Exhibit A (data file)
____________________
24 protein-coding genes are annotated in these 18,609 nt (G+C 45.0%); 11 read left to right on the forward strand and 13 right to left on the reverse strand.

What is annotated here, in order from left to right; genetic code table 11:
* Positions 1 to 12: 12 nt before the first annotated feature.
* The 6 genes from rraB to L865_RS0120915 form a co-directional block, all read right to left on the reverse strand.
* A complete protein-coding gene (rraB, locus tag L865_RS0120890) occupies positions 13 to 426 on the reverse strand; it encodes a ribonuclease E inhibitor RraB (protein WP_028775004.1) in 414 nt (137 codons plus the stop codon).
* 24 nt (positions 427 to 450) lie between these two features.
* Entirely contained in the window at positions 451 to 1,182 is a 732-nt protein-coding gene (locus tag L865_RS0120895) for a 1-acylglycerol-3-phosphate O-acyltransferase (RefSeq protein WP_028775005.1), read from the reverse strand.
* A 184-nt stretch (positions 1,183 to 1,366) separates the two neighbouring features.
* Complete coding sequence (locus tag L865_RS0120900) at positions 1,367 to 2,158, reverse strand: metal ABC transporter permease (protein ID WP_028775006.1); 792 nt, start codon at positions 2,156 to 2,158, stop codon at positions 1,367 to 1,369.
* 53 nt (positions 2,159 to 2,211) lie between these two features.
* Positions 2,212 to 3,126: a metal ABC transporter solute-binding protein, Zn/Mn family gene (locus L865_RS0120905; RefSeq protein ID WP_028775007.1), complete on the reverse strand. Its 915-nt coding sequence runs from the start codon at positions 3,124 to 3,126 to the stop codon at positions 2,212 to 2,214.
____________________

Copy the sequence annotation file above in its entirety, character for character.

24 protein-coding genes are annotated in these 18,609 nt (G+C 45.0%); 11 read left to right on the forward strand and 13 right to left on the reverse strand.

What is annotated here, in order from left to right; genetic code table 11:
* Positions 1 to 12: 12 nt before the first annotated feature.
* The 6 genes from rraB to L865_RS0120915 form a co-directional block, all read right to left on the reverse strand.
* A complete protein-coding gene (rraB, locus tag L865_RS0120890) occupies positions 13 to 426 on the reverse strand; it encodes a ribonuclease E inhibitor RraB (protein WP_028775004.1) in 414 nt (137 codons plus the stop codon).
* 24 nt (positions 427 to 450) lie between these two features.
* Entirely contained in the window at positions 451 to 1,182 is a 732-nt protein-coding gene (locus tag L865_RS0120895) for a 1-acylglycerol-3-phosphate O-acyltransferase (RefSeq protein WP_028775005.1), read from the reverse strand.
* A 184-nt stretch (positions 1,183 to 1,366) separates the two neighbouring features.
* Complete coding sequence (locus tag L865_RS0120900) at positions 1,367 to 2,158, reverse strand: metal ABC transporter permease (protein ID WP_028775006.1); 792 nt, start codon at positions 2,156 to 2,158, stop codon at positions 1,367 to 1,369.
* 53 nt (positions 2,159 to 2,211) lie between these two features.
* Positions 2,212 to 3,126: a metal ABC transporter solute-binding protein, Zn/Mn family gene (locus L865_RS0120905; RefSeq protein ID WP_028775007.1), complete on the reverse strand. Its 915-nt coding sequence runs from the start codon at positions 3,124 to 3,126 to the stop codon at positions 2,212 to 2,214.